The Hong Kong High Court recently granted such remedy over Bitcoins that were fraudulently misappropriated in Nico Constantijn Antonius Samara v Stive Jean Paul Dan, freezing up to USD 2.6 million of the defendant’s assets (including any digital assets).
Norwich orders – or Norwich Pharmacal orders – are injunctive orders obtained against an innocent third party in order to identify a wrongdoer or details related to a potential wrongdoer.
A Norwich order compels an innocent third party (such as a cryptocurrency exchange) to disclose relevant information to a plaintiff/applicant.
In digital asset disputes, these orders have been used to compel exchanges to disclose details related to crypto wallets and digital assets.
The English High Court recently issued a Norwich order in Mr Dollar Bill Limited v Persons Unknown and Others – notably, the Norwich order was issued against cryptocurrency exchanges outside England compelling them to assist in identifying what had happened to the tokens in question.
Anton Piller orders
One increasing trend is the reliance on Anton Piller orders to access the digital assets of a defendant and investigate records that could prove the transfer of the tokens.
Anton Piller orders are a common law remedy which compels a defendant to permit a plaintiff to enter its property to search for and seize evidence and records, including electronic data and equipment.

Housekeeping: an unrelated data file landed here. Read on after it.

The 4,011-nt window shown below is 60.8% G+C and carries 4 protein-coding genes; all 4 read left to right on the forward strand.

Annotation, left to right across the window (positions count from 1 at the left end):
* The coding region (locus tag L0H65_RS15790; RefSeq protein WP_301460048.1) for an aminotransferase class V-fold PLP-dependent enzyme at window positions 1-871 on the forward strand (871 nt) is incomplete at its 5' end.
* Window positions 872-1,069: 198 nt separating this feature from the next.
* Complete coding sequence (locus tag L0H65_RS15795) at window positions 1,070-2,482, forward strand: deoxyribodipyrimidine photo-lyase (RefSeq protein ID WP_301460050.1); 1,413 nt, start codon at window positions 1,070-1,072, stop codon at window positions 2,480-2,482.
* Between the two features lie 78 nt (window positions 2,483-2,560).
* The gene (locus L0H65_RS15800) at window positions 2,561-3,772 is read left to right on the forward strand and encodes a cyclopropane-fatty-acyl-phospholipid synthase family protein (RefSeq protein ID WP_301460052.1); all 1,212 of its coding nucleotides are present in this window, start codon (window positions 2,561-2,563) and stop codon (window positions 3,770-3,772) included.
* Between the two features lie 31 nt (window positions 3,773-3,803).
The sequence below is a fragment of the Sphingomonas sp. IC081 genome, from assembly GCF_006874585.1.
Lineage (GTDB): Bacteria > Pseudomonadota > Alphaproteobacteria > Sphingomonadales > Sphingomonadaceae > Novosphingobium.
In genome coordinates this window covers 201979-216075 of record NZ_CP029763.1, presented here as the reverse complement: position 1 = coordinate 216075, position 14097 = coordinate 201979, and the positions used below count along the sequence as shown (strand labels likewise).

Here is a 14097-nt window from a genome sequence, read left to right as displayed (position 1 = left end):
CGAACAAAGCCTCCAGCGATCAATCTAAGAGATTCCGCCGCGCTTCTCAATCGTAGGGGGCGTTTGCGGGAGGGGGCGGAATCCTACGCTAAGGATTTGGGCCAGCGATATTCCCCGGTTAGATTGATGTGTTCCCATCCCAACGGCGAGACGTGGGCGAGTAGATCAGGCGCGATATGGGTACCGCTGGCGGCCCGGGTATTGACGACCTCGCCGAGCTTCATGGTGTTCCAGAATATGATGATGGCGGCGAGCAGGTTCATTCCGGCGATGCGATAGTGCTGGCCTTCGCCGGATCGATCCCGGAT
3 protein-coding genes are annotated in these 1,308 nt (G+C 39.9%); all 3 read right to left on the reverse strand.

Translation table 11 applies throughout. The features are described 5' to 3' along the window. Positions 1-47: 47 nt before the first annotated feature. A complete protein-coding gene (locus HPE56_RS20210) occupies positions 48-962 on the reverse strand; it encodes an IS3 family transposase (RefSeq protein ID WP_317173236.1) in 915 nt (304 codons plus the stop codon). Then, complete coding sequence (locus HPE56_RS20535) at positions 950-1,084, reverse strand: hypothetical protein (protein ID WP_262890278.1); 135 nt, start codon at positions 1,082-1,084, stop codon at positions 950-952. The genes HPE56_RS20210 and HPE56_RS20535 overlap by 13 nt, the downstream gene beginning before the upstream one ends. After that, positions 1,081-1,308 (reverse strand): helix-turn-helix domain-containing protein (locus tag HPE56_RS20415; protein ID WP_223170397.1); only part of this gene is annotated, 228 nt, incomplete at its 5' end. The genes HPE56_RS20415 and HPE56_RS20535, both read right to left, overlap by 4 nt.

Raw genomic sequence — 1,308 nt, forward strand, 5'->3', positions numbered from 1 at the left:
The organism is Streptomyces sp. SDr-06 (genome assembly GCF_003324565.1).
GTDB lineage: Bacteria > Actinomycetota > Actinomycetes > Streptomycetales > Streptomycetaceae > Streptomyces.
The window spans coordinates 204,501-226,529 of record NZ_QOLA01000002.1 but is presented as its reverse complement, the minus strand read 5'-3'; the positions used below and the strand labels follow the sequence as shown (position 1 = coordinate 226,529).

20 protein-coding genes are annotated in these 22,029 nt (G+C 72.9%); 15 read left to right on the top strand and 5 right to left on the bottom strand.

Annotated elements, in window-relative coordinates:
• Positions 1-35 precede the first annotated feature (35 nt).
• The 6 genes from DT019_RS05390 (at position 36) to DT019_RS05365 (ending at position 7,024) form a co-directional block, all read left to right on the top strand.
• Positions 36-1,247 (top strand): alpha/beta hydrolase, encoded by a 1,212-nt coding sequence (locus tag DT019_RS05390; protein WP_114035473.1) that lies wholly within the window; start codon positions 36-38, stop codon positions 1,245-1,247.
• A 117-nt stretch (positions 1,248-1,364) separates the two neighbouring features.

An Anton Piller order in a cryptocurrency dispute was recently issued by the Ontario Superior Court of Justice in Cicada 137 LLC v. Medjedovic in relation to an alleged theft of CAD 15 million in digital assets from the plaintiff’s crypto wallet.
Solutions in the UAE
The UAE has two common law court systems: the Abu Dhabi Global Market Courts (ADGM) and the Dubai International Financial Centre Courts (DIFC).
Both the ADGM and the DIFC have authority to grant Mareva injunctions, and the DIFC has historically granted several Mareva injunctions against parties in the UAE and otherwise.
The ADGM and DIFC may also consider applications for Norwich orders to compel third parties to provide evidence in support of a dispute.
Anton Piller orders before the ADGM and DIFC courts are possible, but there are no records of execution of such orders to date.
Digital asset disputes in the UAE
According to ‘The 2021 Geography of Cryptocurrency Report’ by Chainalysis, the UAE hosted USD 25.5 billion worth of cryptocurrency transactions between July 2020 and June 2021.
With a significant value of cryptocurrency transactions taking place in the UAE, plaintiffs need to carefully strategize any dispute process and make use of all domestic and cross-border remedies.
Relying on archaic means of pursuing claims in an industry that is incrementally complex may not be fruitful – and instead innovative tactics and strategies must be put in place.
The UAE has six court systems – each with their own utility – and the UAE has agreements and treaties with various international dispute resolution forums and courts, that claimants need to consider when pursuing digital asset claims.